Iran has not carried out a political murder in the US since 1980 when an African-American convert to Islam, Daoud Salahuddin, killed the former press attaché at the Iranian embassy in a Washington suburb. The assassin was understood to have operated on his own initiative, although Iran gave him sanctuary.

Robert Baer, a former CIA agent, expressed his doubts about the alleged plot against Mr Al Jubeir in blunt terms. "This stinks to holy hell. The Quds force are very good. They don't sit down with people they don't know and make a plot," he told The Guardian.

The assassination plot suspects are Manssuor Arbabsiar, 56, arrested on September 29 in New York, and Gholam Shakuri, said to be a member of the Quds force.

Gary Sick, a scholar at the Middle East Institute at Columbia University in New York, found the plot allegations "very hard to believe". If true, the plot "departs from all known Iranian policies and procedures," Mr Sick, who monitored Iran for the US National Security Council during the 1979 Iranian revolution, wrote on his blog.

"Perhaps this operation is just as it appears," he added. "But at a minimum, both the [US] public and the Congress should demand more evidence before taking any rash or irreversible action."

US officials attempted to answer the sceptics' questions in off-the-record briefings to leading American media yesterday. Unnamed law enforcement officers attributed the amateurish nature of the plot to Iran's relative inexperience in carrying out covert operations in the US and Mexico.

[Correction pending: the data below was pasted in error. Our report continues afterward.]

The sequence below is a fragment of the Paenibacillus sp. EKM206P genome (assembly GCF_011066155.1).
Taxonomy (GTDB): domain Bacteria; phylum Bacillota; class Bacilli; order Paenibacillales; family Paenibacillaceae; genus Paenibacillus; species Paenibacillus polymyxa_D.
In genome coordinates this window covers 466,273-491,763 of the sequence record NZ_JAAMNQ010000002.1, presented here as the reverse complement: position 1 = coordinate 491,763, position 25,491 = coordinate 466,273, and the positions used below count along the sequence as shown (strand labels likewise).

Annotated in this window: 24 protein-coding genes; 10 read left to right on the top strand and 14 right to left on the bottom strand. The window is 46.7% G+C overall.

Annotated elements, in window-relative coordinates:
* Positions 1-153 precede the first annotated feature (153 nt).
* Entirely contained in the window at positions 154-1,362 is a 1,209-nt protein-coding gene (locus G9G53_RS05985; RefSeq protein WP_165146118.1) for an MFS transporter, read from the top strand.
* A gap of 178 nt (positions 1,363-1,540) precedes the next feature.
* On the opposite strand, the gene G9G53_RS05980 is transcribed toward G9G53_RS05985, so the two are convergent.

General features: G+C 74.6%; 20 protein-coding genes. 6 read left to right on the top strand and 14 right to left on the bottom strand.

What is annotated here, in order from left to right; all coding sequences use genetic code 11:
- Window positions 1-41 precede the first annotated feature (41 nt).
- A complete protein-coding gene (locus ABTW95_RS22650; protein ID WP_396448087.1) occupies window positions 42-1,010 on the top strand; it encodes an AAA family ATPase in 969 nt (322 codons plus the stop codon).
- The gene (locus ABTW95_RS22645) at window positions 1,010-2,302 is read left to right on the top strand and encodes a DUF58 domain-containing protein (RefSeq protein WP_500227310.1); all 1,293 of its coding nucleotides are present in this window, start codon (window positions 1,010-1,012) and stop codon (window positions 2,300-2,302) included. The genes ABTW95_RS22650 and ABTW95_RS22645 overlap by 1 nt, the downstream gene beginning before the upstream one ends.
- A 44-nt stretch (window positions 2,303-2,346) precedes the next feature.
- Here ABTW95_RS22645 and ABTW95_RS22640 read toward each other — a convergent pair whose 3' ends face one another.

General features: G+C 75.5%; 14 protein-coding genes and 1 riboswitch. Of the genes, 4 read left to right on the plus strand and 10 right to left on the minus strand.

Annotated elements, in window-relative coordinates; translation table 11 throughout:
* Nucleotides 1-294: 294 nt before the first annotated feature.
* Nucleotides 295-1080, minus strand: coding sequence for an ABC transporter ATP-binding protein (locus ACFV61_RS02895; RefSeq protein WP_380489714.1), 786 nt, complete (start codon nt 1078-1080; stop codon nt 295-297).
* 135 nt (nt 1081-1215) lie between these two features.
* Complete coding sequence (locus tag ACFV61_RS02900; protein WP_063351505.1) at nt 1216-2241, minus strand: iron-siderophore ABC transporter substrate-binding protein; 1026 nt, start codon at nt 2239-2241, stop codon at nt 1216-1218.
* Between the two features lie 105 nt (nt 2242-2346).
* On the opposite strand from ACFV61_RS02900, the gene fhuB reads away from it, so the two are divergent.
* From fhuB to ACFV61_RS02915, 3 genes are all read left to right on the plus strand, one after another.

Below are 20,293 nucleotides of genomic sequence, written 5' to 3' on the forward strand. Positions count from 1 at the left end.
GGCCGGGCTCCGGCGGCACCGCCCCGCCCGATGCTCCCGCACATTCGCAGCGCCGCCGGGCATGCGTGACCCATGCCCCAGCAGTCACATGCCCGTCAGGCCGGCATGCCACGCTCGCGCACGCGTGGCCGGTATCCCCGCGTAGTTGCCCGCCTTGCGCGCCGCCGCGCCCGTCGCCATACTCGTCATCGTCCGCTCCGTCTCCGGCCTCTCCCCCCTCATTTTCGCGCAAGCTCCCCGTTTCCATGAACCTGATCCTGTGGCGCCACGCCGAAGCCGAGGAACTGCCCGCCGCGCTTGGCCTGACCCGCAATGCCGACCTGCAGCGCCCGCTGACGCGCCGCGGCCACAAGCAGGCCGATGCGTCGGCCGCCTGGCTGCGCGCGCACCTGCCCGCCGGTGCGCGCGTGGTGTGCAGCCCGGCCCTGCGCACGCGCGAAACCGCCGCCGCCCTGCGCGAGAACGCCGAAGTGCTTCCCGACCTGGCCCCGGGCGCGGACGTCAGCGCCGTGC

They argued that a Mexican drug cartel would give Iran "deniability" while serving as a useful proxy in the US where the Iranians do not have an infrastructure. And, they added, the Iranian regime is under pressure at home and abroad, leading it to engage in riskier behaviour.

The officials said they believed Iran hoped the attack would be blamed on Al Qaeda.

Even if the US charges are true, analysts in Iran doubted that President Mahmoud Ahmadinejad knew of the plot, given that the Revolutionary Guard has withdrawn its support for him. The force has sided with his hardline clerical opponents in a bitter and protracted power struggle.

Among other things, opponents of the populist president accuse him of wanting to mend ties with the US because he knows it would go down well with Iran's young electorate. This has led to suspicions that the outlandish assassination plot was orchestrated by the Revolutionary Guard to torpedo any possible covert attempt by Mr Ahmadinejad to mend ties with the "Great Satan" America. Under that scenario, the plot was meant to be discovered by US intelligence.

The Quds Force and Revolutionary Guard are loyal to Iran's supreme leader, Ayatollah Ali Khamenei, who, despite his lurid anti-American rhetoric, is a cautious pragmatist. He knows his regime cannot afford a war against the US. It is also unlikely he would back any action that could see Iran slapped with new economic sanctions, Iran experts said.

For those reasons, some in Tehran speculate that the assassination plot, if genuine, may have been engineered by elements in the Iranian regime who wanted to hurt the ayatollah.

But the European former ambassador to Iran said it was "nonsense" to suggest that the risky plot had anything to do with the antagonism between Mr Ahmadinejad and Iran's supreme leader.